Hiking Santa Elena

A rare non green hue seen while hiking Santa Elena

To really enjoy the rainforest, it is best to walk slowly because wherever you look there is life. In fact, I had inner turmoil walking through the jungle because I wanted to see everything and was not sure if I should look up into the trees, look into the jungle, or look straight on the ground. This is why it is critical to take your time because there is so much to see.

Santa Elena hiking

Santa Elena hiking

When walking through the forest, I usually look in front of me and occasionally glance to the left and right of me into the woods. I rarely look up unless I hear or see an interesting bird. In the cloud forest, everything is worth checking out. Huge trees create canopies that create very little opportunity for the sun to filter through if it is a sunny day. Vines drape down and each tree hosts over 70 species of other plants including bromeliads, orchids, and ferns. Even the ground below your feet has something to look at as fungi, ferns, and other vegetation coat the ground.

Santa Elena Costa Rica

Even dead trees teamed with life

Enjoying the Santa Elena flora

We did not see much animal life, which is not a surprise on a chilly rainy day. We did view a black guan in a tree. A guide came by with three hikers, and they gave us a tip on where to see monkeys, but we did not see them. Normally, I would be disappointed not to see animals in a jungle in Costa Rica, but there was enough flora to go around that we were fine without the fauna. In fact, you could say we were quite floored by the flora.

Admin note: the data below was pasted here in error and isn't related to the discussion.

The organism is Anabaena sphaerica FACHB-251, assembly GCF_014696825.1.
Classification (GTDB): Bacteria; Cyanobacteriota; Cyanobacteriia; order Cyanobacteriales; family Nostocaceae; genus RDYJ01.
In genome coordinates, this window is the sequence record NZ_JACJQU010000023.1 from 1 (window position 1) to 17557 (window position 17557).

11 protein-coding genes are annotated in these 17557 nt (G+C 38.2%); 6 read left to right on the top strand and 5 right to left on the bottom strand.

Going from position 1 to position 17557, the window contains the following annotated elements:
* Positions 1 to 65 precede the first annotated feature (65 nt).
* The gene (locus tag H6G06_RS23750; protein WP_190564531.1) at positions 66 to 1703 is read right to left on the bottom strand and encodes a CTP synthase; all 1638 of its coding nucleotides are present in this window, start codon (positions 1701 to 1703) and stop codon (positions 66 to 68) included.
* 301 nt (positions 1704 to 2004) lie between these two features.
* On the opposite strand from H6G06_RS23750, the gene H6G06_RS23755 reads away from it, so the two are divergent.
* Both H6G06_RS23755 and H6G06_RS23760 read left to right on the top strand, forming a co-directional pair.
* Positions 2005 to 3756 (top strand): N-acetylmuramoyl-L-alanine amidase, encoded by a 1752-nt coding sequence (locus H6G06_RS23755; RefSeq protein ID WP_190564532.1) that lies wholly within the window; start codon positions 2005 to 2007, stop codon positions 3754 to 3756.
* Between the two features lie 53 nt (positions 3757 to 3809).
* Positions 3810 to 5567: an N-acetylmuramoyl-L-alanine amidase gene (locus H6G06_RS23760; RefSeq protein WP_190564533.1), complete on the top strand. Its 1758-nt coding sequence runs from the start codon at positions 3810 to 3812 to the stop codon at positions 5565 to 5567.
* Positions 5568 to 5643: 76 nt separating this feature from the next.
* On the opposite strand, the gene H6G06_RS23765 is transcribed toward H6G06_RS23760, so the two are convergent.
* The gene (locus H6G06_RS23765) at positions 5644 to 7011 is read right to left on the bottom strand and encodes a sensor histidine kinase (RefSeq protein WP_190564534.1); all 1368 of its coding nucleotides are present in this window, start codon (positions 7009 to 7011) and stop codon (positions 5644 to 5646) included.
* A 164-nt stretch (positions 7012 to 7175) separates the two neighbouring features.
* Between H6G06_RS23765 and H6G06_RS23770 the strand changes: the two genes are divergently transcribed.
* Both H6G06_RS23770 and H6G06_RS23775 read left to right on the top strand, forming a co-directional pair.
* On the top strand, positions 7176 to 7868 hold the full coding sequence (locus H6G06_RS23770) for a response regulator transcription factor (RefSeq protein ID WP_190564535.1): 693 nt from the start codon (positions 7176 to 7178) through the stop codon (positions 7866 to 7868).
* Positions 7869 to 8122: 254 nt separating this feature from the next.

Costa Rica black guan

A black guan roosting in a tree while hiking Santa Elena

It was not a big surprise that we saw relatively few people on this somewhat dismal day. On the trail closest to the entrance we saw a few bird watchers, but once we ventured farther away, we were alone in the jungle for hours. After looping past the waterfall, we eventually wound are way back to the entrance.

Santa Elena waterfall

Enjoying the waterfall as if we had not seen enough falling water while hiking Santa Elena

Hiking Santa Elena

Amazing tree life seen while hiking Santa Elena

We then hiked the 7 or so kilometers back into town, which was not too bad as it was mostly downhill. It was interesting because as we dropped in elevation coming down from the reserve, the sun started to mix with the fog creating multiple beautiful rainbows. Before heading back to our hotel, we had a couple of Imperials at Sabor Tica and warmed up a bit with some tasty Costa Rican rice and beans.

Santa Elena rainbows

As we head back into town, rainbows emerge

Costa Rica rainbow

Rainbow over Santa Elena

I definitely would be interested in coming back to the area during a warmer and drier period to see if more wildlife could be spotted, and I would love to have seen Arenal; however, I was pleased with our hike. I have never been in such a verdant, lush, green, vibrant, moist, wet, rich, tropical, bursting with life, thick vegetation, and any other word to express how amazing the plant life is in this reserve. I definitely would recommend coming here during the rainy season.

Tips and information for hiking Santa Elena

  • Do I even need to say bring good rain gear
  • The trails are not in as good of shape as Monteverde, but they are well maintained although a little wet. Hiking boots are recommended but you could get away with something less rugged
  • Guides are not necessary for safety as the trails are well marked, but they are helpful in spotting wildlife
  • They have a cafeteria inside Santa Elena serving breakfast and lunch

Adventure on!